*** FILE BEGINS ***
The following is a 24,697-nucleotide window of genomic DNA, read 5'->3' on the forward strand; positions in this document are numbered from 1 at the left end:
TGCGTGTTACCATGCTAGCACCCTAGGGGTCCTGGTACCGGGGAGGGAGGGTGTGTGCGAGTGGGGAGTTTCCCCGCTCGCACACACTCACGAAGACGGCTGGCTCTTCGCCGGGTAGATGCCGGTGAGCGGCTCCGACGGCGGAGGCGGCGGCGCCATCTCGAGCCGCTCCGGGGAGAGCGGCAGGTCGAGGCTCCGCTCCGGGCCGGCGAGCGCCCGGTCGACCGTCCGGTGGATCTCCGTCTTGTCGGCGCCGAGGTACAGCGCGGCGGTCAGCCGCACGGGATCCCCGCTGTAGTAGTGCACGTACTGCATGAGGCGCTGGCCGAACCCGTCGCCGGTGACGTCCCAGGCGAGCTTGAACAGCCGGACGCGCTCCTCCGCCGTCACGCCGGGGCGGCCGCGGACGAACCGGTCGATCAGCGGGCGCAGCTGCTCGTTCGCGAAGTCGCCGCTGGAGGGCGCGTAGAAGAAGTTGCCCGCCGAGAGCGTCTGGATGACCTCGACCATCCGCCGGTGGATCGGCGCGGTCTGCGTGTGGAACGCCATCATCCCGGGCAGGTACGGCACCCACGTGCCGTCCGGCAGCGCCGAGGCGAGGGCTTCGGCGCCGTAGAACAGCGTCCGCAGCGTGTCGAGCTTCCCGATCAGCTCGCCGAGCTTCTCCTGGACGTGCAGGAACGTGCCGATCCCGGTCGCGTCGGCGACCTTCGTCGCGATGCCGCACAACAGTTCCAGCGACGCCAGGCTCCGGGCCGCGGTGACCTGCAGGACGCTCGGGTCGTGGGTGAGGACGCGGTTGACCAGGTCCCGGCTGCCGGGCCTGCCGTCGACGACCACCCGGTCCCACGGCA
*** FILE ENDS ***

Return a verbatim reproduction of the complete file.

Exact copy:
The following is a 24,697-nucleotide window of genomic DNA, read 5'->3' on the forward strand; positions in this document are numbered from 1 at the left end:
TGCGTGTTACCATGCTAGCACCCTAGGGGTCCTGGTACCGGGGAGGGAGGGTGTGTGCGAGTGGGGAGTTTCCCCGCTCGCACACACTCACGAAGACGGCTGGCTCTTCGCCGGGTAGATGCCGGTGAGCGGCTCCGACGGCGGAGGCGGCGGCGCCATCTCGAGCCGCTCCGGGGAGAGCGGCAGGTCGAGGCTCCGCTCCGGGCCGGCGAGCGCCCGGTCGACCGTCCGGTGGATCTCCGTCTTGTCGGCGCCGAGGTACAGCGCGGCGGTCAGCCGCACGGGATCCCCGCTGTAGTAGTGCACGTACTGCATGAGGCGCTGGCCGAACCCGTCGCCGGTGACGTCCCAGGCGAGCTTGAACAGCCGGACGCGCTCCTCCGCCGTCACGCCGGGGCGGCCGCGGACGAACCGGTCGATCAGCGGGCGCAGCTGCTCGTTCGCGAAGTCGCCGCTGGAGGGCGCGTAGAAGAAGTTGCCCGCCGAGAGCGTCTGGATGACCTCGACCATCCGCCGGTGGATCGGCGCGGTCTGCGTGTGGAACGCCATCATCCCGGGCAGGTACGGCACCCACGTGCCGTCCGGCAGCGCCGAGGCGAGGGCTTCGGCGCCGTAGAACAGCGTCCGCAGCGTGTCGAGCTTCCCGATCAGCTCGCCGAGCTTCTCCTGGACGTGCAGGAACGTGCCGATCCCGGTCGCGTCGGCGACCTTCGTCGCGATGCCGCACAACAGTTCCAGCGACGCCAGGCTCCGGGCCGCGGTGACCTGCAGGACGCTCGGGTCGTGGGTGAGGACGCGGTTGACCAGGTCCCGGCTGCCGGGCCTGCCGTCGACGACCACCCGGTCCCACGGCA